A conservative legal group who recently won a religious liberty case at the Supreme Court warned that the Hawaii government is trying to silence churches ahead of the midterm elections.
The Alliance Defending Freedom sent a letter to Hawaii Attorney General Russell Suzuki taking issue with a guidance letter he sent out last month regarding charities and political activity.
ADF Senior Counsel Erik Stanley wrote that he believed Suzuki’s guidance was “clearly an intimidation tactic leveled at Hawaii’s houses of worship to frighten them into silence on the upcoming elections for political office.”
“Houses of worship need not be silent during elections out of a misplaced fear that simply participating in the life of their communities and their state, they will somehow run afoul of federal tax law,” wrote Stanley.
“Your vague and misleading ‘guidance’ is nothing more than an attempt to use federal tax law to silence the voice of houses of worship.”
Stanley objected to the guidance, noting among other things that Hawaii cannot enforce federal tax law and that he felt the guidance did not give sufficient attention to the things religious bodies are permitted to do.
“Additionally, religious leaders do not surrender their First Amendment freedoms by entering the pastorate,” continued Stanley.
“Acting individually, they enjoy the same right to speak as any other citizen. They may freely support or oppose political candidates without violating federal tax law or implicating their church’s 501(c)(3) tax status.”
On July 23, Hawaii’s Department of the Attorney General released a guidance on political activity and charitable organizations in response to the upcoming state and federal elections.
“Tax-exempt charitable organizations should know that they do not share the same legal rights to participate in political activity as individuals and other corporations,” stated the Department.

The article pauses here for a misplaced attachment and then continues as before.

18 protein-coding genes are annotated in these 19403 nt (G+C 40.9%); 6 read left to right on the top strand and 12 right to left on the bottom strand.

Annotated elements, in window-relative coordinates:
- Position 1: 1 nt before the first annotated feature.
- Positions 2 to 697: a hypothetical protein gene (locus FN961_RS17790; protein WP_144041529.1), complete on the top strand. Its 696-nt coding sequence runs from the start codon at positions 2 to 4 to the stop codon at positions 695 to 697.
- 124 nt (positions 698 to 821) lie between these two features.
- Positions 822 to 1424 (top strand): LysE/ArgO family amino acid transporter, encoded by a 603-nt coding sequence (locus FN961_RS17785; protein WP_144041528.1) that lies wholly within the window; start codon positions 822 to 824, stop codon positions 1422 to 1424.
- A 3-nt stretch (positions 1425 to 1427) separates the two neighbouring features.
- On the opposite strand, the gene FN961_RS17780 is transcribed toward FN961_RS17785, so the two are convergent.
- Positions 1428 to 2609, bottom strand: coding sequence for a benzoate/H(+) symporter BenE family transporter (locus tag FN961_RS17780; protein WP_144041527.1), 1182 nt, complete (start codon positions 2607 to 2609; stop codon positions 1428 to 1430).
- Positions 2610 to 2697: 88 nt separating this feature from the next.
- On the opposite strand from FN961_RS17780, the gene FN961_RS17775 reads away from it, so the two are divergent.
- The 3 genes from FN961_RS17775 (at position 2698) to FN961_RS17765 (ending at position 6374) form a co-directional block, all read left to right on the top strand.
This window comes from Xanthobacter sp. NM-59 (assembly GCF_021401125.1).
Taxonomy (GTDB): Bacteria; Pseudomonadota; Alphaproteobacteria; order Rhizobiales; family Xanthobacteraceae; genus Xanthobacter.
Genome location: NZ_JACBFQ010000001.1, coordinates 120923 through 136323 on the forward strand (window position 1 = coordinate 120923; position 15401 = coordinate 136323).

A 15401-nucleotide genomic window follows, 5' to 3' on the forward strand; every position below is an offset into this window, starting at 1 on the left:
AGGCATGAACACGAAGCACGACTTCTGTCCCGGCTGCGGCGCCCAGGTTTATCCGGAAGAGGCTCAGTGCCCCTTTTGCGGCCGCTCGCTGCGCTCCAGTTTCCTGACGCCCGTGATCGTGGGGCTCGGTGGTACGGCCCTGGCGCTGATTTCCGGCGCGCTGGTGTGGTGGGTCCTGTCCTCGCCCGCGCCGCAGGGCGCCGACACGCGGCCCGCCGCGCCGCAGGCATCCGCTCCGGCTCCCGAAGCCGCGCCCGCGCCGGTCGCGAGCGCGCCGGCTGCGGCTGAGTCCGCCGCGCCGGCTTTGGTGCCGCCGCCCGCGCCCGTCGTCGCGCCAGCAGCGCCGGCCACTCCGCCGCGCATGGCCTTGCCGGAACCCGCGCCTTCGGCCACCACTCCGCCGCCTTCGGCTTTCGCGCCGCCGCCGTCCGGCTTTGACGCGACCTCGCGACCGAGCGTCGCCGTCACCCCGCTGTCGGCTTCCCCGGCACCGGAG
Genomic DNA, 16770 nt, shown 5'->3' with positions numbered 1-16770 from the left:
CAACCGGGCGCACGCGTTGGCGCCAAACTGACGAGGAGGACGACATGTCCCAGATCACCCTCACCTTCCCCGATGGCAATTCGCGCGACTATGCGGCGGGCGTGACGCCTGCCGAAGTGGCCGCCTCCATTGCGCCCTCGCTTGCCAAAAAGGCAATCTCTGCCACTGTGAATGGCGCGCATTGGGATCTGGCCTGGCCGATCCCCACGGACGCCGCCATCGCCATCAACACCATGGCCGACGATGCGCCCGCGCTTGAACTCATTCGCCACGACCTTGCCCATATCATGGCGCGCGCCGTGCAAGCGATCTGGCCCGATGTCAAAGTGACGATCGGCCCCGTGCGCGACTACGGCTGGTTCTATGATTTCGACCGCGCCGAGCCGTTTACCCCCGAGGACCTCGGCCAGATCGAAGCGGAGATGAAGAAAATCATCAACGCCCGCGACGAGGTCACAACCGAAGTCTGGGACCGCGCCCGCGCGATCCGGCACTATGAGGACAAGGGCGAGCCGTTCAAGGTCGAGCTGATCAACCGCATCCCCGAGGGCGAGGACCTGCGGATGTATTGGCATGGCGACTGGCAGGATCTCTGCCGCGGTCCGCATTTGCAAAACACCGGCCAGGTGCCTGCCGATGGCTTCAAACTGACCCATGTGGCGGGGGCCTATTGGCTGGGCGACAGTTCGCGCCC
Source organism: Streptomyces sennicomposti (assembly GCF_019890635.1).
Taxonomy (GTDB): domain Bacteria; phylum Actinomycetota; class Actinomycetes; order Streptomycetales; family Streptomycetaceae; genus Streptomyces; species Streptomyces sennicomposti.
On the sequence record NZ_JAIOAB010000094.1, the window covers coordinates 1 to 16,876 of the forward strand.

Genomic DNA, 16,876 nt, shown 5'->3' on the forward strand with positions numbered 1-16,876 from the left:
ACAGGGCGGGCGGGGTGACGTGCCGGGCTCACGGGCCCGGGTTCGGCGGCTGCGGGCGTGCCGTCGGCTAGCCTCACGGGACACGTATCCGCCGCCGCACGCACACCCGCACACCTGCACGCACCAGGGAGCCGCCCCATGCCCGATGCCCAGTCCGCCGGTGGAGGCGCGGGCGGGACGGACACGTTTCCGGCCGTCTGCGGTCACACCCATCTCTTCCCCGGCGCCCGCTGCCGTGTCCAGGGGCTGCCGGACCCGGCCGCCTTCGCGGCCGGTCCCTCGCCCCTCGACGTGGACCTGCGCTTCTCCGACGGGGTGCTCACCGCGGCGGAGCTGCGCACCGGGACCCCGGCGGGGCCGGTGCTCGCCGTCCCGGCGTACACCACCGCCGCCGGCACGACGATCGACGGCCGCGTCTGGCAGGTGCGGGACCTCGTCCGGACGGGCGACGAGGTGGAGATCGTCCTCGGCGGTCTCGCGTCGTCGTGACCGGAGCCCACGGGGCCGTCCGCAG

“Organizations exempt from income tax under Internal Revenue Code Section 501(c)(3), which include churches, private schools, universities, and humanitarian organizations, pay no federal or Hawaii income taxes and must operate exclusively for their tax-exempt purposes.”
The guidance warned that nonprofits could lose their tax-exempt status should they intervene or participate on behalf of a political campaign. It also noted that tax law “does not restrict the free expression of opinions by individuals or leaders who are associated with charitable organizations.”
“Statements advocating for the election or defeat of a candidate by an exempt organization’s leadership, however, may threaten the organization’s tax-exempt status unless the leaders clearly indicate that their comments do not represent the views of the organization and there is no appearance that the organization’s resources were used to issue the statement,” continued the guidance.
Among the recommendations, the guidance says to “Avoid publishing any statements right before an election advocating for a public policy issue that may divide political candidates,” and to “Monitor website links and review social media content to ensure that political material cannot be connected to the tax exempt organization.”